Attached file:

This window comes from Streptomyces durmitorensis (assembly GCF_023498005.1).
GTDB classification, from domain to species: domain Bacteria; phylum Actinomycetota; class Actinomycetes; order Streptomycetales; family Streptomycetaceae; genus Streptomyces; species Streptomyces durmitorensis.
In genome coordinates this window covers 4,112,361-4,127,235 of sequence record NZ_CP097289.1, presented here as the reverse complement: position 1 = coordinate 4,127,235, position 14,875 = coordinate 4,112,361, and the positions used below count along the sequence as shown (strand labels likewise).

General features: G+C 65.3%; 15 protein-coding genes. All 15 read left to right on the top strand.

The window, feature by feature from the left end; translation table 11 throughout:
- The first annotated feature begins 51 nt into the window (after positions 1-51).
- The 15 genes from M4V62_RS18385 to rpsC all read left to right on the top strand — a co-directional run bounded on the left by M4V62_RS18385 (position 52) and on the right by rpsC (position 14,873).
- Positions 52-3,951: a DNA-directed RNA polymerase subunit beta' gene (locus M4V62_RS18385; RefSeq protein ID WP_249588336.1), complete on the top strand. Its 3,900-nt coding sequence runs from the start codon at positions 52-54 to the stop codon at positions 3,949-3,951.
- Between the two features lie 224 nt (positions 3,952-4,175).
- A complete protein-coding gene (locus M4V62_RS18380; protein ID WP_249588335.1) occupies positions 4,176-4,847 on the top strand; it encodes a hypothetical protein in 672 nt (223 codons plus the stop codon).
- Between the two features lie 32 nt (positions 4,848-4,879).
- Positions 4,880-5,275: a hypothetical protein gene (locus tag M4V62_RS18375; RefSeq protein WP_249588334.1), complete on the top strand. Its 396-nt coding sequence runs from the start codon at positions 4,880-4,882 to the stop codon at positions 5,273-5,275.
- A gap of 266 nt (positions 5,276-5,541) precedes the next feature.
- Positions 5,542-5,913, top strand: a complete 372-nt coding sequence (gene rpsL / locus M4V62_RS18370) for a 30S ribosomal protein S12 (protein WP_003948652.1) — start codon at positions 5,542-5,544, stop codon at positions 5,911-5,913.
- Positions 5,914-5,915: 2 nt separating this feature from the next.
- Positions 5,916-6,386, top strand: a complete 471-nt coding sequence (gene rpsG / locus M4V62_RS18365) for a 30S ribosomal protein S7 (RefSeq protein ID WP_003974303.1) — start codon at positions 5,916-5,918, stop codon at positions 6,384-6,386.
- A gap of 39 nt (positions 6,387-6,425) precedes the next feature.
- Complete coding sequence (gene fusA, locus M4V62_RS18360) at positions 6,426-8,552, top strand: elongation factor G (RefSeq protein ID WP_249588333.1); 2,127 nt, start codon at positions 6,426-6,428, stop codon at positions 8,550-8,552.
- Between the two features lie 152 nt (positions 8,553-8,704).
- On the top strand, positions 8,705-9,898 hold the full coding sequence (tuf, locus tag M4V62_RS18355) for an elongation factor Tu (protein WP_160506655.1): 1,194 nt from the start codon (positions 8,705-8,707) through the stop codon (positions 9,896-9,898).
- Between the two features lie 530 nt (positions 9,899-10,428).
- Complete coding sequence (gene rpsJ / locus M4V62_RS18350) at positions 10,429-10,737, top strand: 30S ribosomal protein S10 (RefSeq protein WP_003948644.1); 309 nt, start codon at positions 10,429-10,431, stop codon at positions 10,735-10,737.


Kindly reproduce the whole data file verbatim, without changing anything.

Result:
This window comes from Streptomyces durmitorensis (assembly GCF_023498005.1).
GTDB classification, from domain to species: domain Bacteria; phylum Actinomycetota; class Actinomycetes; order Streptomycetales; family Streptomycetaceae; genus Streptomyces; species Streptomyces durmitorensis.
In genome coordinates this window covers 4,112,361-4,127,235 of sequence record NZ_CP097289.1, presented here as the reverse complement: position 1 = coordinate 4,127,235, position 14,875 = coordinate 4,112,361, and the positions used below count along the sequence as shown (strand labels likewise).

General features: G+C 65.3%; 15 protein-coding genes. All 15 read left to right on the top strand.

The window, feature by feature from the left end; translation table 11 throughout:
- The first annotated feature begins 51 nt into the window (after positions 1-51).
- The 15 genes from M4V62_RS18385 to rpsC all read left to right on the top strand — a co-directional run bounded on the left by M4V62_RS18385 (position 52) and on the right by rpsC (position 14,873).
- Positions 52-3,951: a DNA-directed RNA polymerase subunit beta' gene (locus M4V62_RS18385; RefSeq protein ID WP_249588336.1), complete on the top strand. Its 3,900-nt coding sequence runs from the start codon at positions 52-54 to the stop codon at positions 3,949-3,951.
- Between the two features lie 224 nt (positions 3,952-4,175).
- A complete protein-coding gene (locus M4V62_RS18380; protein ID WP_249588335.1) occupies positions 4,176-4,847 on the top strand; it encodes a hypothetical protein in 672 nt (223 codons plus the stop codon).
- Between the two features lie 32 nt (positions 4,848-4,879).
- Positions 4,880-5,275: a hypothetical protein gene (locus tag M4V62_RS18375; RefSeq protein WP_249588334.1), complete on the top strand. Its 396-nt coding sequence runs from the start codon at positions 4,880-4,882 to the stop codon at positions 5,273-5,275.
- A gap of 266 nt (positions 5,276-5,541) precedes the next feature.
- Positions 5,542-5,913, top strand: a complete 372-nt coding sequence (gene rpsL / locus M4V62_RS18370) for a 30S ribosomal protein S12 (protein WP_003948652.1) — start codon at positions 5,542-5,544, stop codon at positions 5,911-5,913.
- Positions 5,914-5,915: 2 nt separating this feature from the next.
- Positions 5,916-6,386, top strand: a complete 471-nt coding sequence (gene rpsG / locus M4V62_RS18365) for a 30S ribosomal protein S7 (RefSeq protein ID WP_003974303.1) — start codon at positions 5,916-5,918, stop codon at positions 6,384-6,386.
- A gap of 39 nt (positions 6,387-6,425) precedes the next feature.
- Complete coding sequence (gene fusA, locus M4V62_RS18360) at positions 6,426-8,552, top strand: elongation factor G (RefSeq protein ID WP_249588333.1); 2,127 nt, start codon at positions 6,426-6,428, stop codon at positions 8,550-8,552.
- Between the two features lie 152 nt (positions 8,553-8,704).
- On the top strand, positions 8,705-9,898 hold the full coding sequence (tuf, locus tag M4V62_RS18355) for an elongation factor Tu (protein WP_160506655.1): 1,194 nt from the start codon (positions 8,705-8,707) through the stop codon (positions 9,896-9,898).
- Between the two features lie 530 nt (positions 9,899-10,428).
- Complete coding sequence (gene rpsJ / locus M4V62_RS18350) at positions 10,429-10,737, top strand: 30S ribosomal protein S10 (RefSeq protein WP_003948644.1); 309 nt, start codon at positions 10,429-10,431, stop codon at positions 10,735-10,737.